2023Posted: January 1, 2023
Happy New Year. Thanks to many of you for your support, your ideas, and the links you send. Thank you to the courageous few who have come forward and continue to circle back to law enforcement so they know it is their JOB to at least listen and consider.
At the beginning of this year, I ask that you consider or reconsider a post from May 24, 2022:
As a brief update, I have heard nothing from the Oakland County prosecutor’s office since January 2020, save for the response to my FOIA request in 2022. The OCCK case was transferred to yet another set of MSP detectives. I know this only because I received a response to an email I sent via the “contact us” link at their website in which I sent my family’s contact information and requested the name(s) of detectives currently assigned to the case. They did respond and informed me that they are actively advancing the case.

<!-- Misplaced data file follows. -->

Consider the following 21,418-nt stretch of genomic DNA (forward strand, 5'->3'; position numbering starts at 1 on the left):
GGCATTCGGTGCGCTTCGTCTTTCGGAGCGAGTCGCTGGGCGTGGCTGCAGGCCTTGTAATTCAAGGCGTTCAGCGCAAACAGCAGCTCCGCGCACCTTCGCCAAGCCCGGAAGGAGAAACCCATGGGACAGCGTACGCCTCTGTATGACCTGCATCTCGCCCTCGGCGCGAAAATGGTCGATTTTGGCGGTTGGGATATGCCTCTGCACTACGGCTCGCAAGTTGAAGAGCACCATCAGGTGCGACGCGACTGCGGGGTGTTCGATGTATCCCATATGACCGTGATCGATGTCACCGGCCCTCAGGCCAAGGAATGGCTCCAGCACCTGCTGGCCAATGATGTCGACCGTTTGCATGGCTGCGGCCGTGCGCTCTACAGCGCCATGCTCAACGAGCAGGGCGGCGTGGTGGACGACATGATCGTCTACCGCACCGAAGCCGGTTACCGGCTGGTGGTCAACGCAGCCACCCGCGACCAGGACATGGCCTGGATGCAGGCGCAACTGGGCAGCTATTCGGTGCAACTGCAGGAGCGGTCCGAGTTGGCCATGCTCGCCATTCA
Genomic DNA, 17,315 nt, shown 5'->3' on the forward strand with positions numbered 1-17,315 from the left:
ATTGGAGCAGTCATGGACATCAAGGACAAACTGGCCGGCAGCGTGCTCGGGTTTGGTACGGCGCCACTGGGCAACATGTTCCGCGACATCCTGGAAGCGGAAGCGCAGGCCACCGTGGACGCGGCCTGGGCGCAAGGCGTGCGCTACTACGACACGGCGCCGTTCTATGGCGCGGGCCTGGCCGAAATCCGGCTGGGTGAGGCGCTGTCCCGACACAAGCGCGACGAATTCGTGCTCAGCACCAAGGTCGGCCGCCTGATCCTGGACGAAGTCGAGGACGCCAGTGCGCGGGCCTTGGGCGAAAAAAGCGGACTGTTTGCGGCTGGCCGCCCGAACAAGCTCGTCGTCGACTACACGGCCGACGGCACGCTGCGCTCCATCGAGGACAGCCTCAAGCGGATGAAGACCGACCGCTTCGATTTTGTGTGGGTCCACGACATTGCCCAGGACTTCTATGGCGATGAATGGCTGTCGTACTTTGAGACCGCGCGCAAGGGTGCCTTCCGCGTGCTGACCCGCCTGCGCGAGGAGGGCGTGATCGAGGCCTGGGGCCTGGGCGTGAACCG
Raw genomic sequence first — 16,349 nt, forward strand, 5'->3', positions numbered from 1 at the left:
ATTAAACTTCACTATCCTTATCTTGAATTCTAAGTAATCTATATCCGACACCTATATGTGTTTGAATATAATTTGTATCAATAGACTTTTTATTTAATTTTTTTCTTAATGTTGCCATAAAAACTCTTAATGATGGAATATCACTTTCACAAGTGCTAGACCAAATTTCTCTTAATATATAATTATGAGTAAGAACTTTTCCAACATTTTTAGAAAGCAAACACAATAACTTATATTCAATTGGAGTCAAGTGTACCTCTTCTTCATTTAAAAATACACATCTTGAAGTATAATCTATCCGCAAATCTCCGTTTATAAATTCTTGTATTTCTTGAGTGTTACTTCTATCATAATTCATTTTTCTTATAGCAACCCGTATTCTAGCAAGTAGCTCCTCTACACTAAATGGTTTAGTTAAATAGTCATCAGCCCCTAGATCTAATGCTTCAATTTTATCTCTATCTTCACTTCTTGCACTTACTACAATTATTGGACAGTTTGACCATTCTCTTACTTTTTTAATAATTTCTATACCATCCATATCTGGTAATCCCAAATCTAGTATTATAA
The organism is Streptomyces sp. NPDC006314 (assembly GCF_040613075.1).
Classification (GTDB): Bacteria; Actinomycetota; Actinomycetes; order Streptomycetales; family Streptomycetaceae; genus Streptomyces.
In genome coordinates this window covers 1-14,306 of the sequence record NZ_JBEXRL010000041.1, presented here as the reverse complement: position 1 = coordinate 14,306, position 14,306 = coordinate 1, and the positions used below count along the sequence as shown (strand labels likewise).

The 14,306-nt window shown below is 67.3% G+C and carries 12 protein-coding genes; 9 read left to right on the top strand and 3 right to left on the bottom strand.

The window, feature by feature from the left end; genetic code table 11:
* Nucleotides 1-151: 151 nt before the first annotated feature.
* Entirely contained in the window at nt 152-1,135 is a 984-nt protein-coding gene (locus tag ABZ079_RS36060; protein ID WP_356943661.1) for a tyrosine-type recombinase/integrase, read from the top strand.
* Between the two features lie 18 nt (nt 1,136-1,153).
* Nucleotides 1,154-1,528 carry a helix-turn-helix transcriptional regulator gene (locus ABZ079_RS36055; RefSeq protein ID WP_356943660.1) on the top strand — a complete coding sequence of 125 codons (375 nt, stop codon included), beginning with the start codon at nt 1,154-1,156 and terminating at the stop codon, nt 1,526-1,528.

I feel like part of the duty of a cold case detective, especially one newly-assigned, is to make contact with the family members. Sure, it is probably one of the worst parts of the job, but I think good practice mandates this. It is apparently too much to ask for even a yearly call after that–maybe one that says “we haven’t got anything to report but I wanted you to know we remain committed to solving this case.” I will just say this: Empathy diffuses anger. Avoidance and obfuscation do not.
Disgrace is a form of accountability, but this is certainly not ideal. I am asking the Michigan State Police and Oakland County for complete transparency in 2023. (I won’t even bother adding the FBI to this list.) Your track record in this 45-year-old cold case, involving the abduction, captivity and torture of four pre-teen children, is abysmal. Complete. Transparency. There is nothing special about your “methods” that needs exemption or exception. With a bunch of the mossbacks from these agencies gone, it is time to come clean.